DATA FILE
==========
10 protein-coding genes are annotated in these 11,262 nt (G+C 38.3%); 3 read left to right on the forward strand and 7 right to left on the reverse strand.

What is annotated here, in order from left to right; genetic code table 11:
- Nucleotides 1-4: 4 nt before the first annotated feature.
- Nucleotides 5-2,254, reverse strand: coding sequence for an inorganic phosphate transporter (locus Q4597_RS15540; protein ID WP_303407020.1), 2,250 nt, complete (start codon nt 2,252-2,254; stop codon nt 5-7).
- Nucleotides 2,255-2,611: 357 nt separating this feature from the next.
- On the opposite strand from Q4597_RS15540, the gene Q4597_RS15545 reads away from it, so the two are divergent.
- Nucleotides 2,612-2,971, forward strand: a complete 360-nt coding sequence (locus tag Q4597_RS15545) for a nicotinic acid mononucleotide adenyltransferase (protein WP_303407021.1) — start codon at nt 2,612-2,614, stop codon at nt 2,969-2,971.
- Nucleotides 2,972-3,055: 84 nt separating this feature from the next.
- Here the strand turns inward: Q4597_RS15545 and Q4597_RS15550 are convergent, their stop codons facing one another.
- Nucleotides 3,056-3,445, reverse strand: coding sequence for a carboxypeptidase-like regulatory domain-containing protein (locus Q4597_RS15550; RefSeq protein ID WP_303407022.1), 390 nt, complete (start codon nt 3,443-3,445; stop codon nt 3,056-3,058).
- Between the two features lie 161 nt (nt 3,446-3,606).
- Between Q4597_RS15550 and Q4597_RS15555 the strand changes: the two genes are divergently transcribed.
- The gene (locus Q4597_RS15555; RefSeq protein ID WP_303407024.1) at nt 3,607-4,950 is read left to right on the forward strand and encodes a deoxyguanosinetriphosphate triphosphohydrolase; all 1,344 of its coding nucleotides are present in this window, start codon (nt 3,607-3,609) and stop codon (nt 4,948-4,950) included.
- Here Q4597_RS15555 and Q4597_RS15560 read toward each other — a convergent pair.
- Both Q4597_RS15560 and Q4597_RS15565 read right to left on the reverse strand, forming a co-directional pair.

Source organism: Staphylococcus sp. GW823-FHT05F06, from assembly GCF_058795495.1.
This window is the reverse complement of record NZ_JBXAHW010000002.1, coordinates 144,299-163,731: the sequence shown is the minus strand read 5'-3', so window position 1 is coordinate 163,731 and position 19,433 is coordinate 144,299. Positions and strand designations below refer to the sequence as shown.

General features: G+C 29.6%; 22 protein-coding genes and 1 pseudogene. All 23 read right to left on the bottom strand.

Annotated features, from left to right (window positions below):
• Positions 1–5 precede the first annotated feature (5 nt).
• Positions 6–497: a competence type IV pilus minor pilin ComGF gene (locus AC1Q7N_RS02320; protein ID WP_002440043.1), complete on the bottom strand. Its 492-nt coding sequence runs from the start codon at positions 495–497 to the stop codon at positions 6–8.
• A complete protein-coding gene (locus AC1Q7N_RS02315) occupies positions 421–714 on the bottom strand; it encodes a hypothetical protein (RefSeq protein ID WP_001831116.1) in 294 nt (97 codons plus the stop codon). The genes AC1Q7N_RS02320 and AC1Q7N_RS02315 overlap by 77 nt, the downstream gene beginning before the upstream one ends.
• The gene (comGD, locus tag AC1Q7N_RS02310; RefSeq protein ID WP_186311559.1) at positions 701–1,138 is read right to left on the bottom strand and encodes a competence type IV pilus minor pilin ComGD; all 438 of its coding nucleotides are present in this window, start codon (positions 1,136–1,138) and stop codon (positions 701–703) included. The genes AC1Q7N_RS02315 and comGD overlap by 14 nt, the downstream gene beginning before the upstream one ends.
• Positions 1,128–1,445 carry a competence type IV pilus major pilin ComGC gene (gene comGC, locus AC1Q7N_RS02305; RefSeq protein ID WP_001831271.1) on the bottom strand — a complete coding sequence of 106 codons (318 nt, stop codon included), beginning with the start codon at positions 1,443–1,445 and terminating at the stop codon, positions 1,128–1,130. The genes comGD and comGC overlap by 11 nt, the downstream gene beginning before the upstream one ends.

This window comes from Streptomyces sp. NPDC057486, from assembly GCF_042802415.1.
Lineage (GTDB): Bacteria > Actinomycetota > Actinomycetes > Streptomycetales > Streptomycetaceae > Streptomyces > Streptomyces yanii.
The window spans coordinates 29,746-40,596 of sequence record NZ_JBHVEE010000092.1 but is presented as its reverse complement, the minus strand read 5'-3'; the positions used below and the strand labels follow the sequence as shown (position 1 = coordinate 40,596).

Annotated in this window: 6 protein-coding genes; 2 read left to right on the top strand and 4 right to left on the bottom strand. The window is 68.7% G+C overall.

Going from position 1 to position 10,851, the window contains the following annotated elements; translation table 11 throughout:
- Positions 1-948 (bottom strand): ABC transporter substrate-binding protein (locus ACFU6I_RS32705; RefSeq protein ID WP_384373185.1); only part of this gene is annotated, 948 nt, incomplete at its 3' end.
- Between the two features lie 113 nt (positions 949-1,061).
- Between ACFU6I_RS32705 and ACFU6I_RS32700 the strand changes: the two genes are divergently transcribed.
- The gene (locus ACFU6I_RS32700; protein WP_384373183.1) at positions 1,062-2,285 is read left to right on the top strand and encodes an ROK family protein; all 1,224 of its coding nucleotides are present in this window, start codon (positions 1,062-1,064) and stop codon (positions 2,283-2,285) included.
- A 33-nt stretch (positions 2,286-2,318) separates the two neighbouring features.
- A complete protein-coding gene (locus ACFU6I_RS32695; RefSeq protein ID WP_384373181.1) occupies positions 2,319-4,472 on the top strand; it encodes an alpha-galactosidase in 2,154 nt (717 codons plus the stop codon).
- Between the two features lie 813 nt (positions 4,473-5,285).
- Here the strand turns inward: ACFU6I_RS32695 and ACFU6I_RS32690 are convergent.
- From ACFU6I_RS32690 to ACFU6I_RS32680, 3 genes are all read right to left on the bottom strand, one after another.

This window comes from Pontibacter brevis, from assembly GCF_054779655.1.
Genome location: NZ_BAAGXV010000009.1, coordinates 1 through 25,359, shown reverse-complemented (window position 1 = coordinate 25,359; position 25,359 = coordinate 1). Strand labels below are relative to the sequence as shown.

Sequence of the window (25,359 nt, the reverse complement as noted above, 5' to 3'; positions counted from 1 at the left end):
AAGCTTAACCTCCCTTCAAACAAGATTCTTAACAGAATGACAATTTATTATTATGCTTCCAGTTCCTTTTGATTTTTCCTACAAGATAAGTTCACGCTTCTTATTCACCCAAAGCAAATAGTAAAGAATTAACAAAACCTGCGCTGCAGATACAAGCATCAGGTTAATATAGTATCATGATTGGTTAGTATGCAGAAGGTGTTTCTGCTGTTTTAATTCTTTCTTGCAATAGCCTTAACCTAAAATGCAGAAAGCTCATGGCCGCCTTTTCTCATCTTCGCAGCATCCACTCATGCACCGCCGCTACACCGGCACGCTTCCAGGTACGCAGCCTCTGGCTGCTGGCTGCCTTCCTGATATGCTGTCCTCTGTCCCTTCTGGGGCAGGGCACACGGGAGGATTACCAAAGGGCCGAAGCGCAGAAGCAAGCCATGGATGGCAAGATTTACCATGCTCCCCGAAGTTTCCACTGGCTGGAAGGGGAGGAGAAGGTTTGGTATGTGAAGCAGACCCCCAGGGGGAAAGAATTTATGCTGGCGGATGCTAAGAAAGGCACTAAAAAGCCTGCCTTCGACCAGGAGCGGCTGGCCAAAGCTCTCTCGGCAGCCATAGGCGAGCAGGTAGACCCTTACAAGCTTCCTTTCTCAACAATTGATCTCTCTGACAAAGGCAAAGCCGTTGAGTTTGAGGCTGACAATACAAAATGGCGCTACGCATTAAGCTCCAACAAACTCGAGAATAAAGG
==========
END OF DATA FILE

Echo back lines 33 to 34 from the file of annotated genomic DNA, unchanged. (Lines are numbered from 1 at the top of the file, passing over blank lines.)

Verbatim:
- The gene (locus ACFU6I_RS32700; protein WP_384373183.1) at positions 1,062-2,285 is read left to right on the top strand and encodes an ROK family protein; all 1,224 of its coding nucleotides are present in this window, start codon (positions 1,062-1,064) and stop codon (positions 2,283-2,285) included.
- A 33-nt stretch (positions 2,286-2,318) separates the two neighbouring features.